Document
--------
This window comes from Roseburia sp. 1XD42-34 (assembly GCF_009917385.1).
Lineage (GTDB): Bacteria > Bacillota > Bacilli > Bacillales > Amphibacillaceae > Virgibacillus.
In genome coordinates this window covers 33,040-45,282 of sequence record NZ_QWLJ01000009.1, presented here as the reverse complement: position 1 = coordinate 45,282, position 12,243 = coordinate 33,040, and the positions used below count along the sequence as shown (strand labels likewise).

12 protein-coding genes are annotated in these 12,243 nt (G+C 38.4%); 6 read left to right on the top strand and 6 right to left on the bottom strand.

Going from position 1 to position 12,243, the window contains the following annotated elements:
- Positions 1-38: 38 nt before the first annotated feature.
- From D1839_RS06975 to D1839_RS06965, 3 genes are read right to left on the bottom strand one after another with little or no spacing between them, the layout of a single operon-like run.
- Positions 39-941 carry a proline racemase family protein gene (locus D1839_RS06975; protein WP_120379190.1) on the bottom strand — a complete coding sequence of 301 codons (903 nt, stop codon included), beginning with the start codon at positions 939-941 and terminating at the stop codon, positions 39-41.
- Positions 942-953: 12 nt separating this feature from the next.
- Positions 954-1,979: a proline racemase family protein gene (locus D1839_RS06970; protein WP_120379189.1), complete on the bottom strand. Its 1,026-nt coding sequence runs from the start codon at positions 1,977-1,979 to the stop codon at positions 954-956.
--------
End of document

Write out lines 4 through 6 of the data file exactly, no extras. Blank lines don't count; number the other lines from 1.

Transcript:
12 protein-coding genes are annotated in these 12,243 nt (G+C 38.4%); 6 read left to right on the top strand and 6 right to left on the bottom strand.

Going from position 1 to position 12,243, the window contains the following annotated elements:
- Positions 1-38: 38 nt before the first annotated feature.